Has the suspected hidden agenda been revealed in Auckland?
While Auckland Council has not been actively engaging with the community about the Three Waters plan, it has been consulting with the local boards, the Independent Māori Statutory Board (IMSB) and the Mana Whenua Kaitiaki Forum. During a Governing Body meeting on 23rd September Mayor Goff revealed that the Kaitaiki Forum and the IMSB are unhappy with the co-governance model, instead “would like co-ownership and co-governance of the assets”. Click HERE for a link to the video recording of the meeting. The discussion on Three Waters begins at 1.21.07
Auckland Council plans to hold a formal consultation process with the community once they have received the final proposal from the Government. They will be seeking submissions and commissioning a representative survey based on region, gender, and ethnicity, usually of just 4,000 people - a drop in the ocean considering the 1.6m citizens of Auckland. The mayor is not ruling out a referendum, saying this is up to the Governing Body to decide.
The next step – will Mahuta’s jackboots make another appearance?
After consultation with the councils ends on 1 October Nanaia Mahuta will be presenting advice to Cabinet about the next steps. Alarmingly, the minister is not ruling out forcing the councils into the reforms, thereby riding roughshod over communities, without proper consultation or compensation for seizing local community assets.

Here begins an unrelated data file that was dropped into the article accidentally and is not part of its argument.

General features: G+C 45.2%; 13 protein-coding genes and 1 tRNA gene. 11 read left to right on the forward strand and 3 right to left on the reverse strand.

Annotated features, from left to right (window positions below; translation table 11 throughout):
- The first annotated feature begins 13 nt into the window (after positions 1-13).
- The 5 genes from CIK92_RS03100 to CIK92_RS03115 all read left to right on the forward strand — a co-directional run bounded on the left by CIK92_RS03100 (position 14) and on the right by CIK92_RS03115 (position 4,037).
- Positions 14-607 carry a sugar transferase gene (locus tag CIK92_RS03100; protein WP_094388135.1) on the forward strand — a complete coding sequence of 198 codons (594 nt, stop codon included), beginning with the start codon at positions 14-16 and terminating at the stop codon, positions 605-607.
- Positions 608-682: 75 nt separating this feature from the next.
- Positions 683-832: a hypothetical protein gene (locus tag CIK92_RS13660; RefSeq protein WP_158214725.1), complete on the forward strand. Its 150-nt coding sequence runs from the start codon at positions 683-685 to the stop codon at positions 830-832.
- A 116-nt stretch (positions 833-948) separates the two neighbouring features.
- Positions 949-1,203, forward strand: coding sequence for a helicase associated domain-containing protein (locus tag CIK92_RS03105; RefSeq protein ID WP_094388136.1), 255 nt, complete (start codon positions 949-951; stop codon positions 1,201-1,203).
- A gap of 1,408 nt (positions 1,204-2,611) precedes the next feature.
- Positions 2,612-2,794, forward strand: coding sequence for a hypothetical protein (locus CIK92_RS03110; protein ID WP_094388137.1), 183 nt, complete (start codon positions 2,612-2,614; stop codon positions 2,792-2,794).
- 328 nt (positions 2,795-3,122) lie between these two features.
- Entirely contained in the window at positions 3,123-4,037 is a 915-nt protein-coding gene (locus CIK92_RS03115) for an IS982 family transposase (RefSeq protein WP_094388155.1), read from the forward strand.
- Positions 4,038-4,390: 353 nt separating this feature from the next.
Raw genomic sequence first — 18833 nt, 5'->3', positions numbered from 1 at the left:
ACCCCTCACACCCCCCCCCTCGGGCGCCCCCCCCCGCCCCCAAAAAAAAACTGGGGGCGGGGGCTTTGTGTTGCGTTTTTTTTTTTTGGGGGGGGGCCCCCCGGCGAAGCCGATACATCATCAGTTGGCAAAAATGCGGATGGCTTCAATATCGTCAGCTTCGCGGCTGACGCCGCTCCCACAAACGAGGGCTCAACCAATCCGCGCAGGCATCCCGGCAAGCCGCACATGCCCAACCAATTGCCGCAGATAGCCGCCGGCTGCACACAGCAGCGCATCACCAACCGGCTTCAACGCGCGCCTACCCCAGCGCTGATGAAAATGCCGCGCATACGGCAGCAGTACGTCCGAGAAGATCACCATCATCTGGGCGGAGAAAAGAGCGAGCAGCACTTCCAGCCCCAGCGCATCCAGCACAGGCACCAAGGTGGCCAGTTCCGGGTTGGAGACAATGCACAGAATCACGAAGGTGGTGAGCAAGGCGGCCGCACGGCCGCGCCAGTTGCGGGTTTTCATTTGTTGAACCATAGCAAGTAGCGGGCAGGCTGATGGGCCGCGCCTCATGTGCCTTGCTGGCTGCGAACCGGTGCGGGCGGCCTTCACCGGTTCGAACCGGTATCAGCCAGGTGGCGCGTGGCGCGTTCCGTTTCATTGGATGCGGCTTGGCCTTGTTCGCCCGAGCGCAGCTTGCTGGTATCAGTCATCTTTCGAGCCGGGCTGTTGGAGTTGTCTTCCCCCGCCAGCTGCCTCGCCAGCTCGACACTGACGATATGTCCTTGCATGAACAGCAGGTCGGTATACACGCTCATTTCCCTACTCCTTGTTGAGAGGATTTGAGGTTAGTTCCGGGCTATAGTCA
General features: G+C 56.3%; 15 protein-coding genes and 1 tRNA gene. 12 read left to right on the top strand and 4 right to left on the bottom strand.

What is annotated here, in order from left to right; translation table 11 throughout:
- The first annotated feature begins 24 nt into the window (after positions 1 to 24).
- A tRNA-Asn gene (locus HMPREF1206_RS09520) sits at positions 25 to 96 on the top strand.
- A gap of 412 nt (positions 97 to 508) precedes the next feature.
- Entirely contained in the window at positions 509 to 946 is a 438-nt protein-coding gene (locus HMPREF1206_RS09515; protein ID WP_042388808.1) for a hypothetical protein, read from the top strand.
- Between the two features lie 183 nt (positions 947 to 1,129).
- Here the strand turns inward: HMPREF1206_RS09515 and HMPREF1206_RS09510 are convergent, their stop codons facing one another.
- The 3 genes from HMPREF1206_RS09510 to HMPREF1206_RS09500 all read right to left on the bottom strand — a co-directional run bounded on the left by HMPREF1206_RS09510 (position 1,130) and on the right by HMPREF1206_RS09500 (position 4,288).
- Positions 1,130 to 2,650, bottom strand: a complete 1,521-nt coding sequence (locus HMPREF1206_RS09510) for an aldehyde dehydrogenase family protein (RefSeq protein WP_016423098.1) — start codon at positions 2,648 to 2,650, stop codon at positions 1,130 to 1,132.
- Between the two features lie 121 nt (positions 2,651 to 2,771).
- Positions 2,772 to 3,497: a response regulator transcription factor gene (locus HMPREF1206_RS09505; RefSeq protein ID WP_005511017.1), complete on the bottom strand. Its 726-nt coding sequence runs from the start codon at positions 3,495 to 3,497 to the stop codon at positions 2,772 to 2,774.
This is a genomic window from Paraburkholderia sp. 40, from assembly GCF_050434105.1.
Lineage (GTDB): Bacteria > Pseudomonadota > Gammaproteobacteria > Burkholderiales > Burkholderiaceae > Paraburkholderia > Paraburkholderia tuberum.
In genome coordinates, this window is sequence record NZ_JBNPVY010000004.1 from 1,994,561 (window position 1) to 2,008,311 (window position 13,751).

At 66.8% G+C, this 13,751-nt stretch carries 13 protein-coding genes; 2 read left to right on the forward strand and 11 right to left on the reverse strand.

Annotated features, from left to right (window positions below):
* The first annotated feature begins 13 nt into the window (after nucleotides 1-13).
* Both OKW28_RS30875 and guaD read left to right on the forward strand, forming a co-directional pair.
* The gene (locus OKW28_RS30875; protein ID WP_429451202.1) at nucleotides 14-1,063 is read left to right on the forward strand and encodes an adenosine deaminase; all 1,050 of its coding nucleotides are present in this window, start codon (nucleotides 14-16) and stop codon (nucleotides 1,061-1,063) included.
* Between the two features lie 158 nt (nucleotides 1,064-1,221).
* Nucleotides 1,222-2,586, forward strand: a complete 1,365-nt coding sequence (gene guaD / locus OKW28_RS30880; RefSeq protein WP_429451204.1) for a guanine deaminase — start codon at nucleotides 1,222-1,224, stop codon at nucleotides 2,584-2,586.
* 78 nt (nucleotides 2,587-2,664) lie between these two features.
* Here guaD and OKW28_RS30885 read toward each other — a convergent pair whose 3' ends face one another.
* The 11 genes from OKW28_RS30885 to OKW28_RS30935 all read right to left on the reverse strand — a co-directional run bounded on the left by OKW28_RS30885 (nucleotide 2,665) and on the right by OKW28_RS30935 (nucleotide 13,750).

A Call to Action!
Citizen groups are beginning to pop up around the country, demanding a say on the proposed reforms, like ‘Our District Our Water’ in Timaru. Co-founder Janya Lobb said at a public forum: “The Government needs to back off and give us time to consult.” And the Nelson Citizen’s Alliance, who presented a petition to the council demanding that Nelson City Council makes no commitment to transfer the city’s water assets valued at $685 million without the consent of the ratepayers. This group stormed the Nelson City Council building in protest, demanding that the council opt-out, or a least hold a binding referendum on the issue. See media report HERE.
If you too share our concerns about the Government’s proposed three water agenda, please join the fight. See below some suggestions on how to become involved: